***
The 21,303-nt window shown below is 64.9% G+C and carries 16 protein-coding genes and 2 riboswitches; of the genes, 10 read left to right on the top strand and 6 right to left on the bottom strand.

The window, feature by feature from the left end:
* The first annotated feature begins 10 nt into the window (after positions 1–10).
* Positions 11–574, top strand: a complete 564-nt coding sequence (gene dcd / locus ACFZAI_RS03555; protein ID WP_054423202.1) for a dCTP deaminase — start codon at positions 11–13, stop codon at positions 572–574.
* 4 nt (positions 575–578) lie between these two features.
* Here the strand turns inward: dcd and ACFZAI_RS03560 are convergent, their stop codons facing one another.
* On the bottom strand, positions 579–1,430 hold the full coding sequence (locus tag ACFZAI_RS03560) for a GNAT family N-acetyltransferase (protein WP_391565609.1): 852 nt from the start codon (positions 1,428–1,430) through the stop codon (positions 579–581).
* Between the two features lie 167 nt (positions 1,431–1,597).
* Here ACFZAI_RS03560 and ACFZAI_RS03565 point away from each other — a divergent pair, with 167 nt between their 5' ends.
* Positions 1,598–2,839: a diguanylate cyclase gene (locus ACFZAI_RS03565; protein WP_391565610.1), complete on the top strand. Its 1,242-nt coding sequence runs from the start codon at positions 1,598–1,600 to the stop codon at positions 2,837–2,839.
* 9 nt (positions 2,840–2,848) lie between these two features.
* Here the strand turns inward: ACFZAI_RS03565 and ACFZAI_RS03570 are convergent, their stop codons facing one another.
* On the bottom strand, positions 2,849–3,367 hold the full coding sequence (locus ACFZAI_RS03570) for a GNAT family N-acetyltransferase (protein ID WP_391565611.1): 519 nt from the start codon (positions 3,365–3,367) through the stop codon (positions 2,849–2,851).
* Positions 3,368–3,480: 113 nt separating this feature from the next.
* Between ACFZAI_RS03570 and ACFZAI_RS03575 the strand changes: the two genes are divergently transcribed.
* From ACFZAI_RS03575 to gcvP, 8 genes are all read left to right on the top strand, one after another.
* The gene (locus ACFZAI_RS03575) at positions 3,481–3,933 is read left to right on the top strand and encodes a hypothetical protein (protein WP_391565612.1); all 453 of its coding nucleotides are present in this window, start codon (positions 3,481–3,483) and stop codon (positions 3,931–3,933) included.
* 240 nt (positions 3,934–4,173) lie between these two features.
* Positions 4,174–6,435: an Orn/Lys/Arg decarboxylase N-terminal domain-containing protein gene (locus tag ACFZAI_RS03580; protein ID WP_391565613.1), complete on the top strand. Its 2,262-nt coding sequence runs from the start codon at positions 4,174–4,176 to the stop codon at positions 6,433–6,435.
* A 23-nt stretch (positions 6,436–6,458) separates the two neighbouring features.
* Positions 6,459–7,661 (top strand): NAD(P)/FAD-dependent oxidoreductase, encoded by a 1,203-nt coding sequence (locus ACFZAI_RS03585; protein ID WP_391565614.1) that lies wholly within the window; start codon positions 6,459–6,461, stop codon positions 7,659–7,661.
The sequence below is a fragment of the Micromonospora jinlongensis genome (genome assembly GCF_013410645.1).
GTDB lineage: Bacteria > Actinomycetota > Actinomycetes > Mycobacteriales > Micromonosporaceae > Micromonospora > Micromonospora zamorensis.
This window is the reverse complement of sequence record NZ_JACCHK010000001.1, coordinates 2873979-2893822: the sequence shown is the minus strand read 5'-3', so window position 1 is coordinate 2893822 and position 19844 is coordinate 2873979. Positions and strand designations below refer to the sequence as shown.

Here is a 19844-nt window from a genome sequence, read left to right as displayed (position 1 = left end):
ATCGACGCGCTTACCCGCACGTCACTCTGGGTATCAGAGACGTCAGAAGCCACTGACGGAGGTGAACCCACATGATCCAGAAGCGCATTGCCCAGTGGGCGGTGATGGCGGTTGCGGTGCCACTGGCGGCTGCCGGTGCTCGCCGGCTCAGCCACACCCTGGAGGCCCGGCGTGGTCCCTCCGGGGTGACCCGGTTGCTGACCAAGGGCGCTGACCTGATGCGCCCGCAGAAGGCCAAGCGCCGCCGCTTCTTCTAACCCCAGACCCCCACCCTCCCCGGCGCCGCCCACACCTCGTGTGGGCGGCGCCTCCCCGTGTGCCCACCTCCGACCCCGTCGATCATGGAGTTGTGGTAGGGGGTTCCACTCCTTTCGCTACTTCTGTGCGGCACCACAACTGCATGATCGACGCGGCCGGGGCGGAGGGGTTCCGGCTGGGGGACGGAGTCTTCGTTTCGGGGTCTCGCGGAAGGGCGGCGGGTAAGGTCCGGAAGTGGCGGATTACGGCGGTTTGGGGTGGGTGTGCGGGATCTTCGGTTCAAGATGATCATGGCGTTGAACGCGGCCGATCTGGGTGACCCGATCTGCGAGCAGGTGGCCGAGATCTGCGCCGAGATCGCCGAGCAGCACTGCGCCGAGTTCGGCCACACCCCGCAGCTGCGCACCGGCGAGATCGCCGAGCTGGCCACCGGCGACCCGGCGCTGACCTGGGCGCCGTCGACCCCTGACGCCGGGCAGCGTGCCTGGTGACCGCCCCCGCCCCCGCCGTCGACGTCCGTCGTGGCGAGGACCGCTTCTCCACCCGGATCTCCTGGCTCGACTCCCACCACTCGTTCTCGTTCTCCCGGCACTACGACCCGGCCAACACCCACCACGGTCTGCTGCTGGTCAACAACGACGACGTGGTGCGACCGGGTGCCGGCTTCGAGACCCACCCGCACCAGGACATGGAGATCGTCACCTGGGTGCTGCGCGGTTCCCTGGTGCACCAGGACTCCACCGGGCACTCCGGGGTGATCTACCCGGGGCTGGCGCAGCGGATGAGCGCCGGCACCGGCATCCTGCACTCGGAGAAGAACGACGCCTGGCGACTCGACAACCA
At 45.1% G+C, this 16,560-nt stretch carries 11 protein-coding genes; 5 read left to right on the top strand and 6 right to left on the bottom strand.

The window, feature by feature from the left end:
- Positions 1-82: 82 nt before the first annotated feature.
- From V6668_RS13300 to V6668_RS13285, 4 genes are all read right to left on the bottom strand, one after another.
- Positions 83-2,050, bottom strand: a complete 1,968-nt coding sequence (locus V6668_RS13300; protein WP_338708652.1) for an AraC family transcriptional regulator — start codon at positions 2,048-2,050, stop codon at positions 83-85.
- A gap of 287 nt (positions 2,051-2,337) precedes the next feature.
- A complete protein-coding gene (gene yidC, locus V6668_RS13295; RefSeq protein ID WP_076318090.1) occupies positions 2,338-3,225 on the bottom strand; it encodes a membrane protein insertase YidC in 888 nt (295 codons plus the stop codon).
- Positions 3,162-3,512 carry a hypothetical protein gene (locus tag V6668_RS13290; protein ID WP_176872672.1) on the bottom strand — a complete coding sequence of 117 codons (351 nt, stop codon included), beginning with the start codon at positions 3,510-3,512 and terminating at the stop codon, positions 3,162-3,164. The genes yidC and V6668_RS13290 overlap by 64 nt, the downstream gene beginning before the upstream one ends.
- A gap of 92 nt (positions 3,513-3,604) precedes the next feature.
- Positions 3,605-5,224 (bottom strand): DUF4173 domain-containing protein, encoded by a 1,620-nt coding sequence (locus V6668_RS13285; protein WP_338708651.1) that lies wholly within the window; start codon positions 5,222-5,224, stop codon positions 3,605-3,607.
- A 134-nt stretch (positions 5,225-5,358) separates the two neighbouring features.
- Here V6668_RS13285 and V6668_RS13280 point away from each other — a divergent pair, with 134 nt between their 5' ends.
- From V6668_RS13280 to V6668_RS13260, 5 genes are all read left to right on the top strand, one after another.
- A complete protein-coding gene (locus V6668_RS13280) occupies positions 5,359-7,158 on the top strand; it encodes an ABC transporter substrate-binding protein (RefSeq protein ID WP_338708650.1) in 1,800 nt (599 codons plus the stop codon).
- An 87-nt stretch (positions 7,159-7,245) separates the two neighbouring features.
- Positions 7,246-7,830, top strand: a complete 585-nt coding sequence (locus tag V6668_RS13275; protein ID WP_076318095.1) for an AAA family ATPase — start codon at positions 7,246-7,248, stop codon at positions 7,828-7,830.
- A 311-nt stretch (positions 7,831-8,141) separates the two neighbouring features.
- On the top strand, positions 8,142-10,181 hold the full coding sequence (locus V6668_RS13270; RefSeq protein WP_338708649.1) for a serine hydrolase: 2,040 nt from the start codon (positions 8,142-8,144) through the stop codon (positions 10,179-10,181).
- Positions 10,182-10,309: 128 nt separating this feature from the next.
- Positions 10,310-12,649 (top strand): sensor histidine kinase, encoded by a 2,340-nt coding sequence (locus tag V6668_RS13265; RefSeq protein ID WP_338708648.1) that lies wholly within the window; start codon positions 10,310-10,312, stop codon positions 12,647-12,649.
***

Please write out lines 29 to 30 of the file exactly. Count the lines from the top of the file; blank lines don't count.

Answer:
- Positions 1-82: 82 nt before the first annotated feature.
- From V6668_RS13300 to V6668_RS13285, 4 genes are all read right to left on the bottom strand, one after another.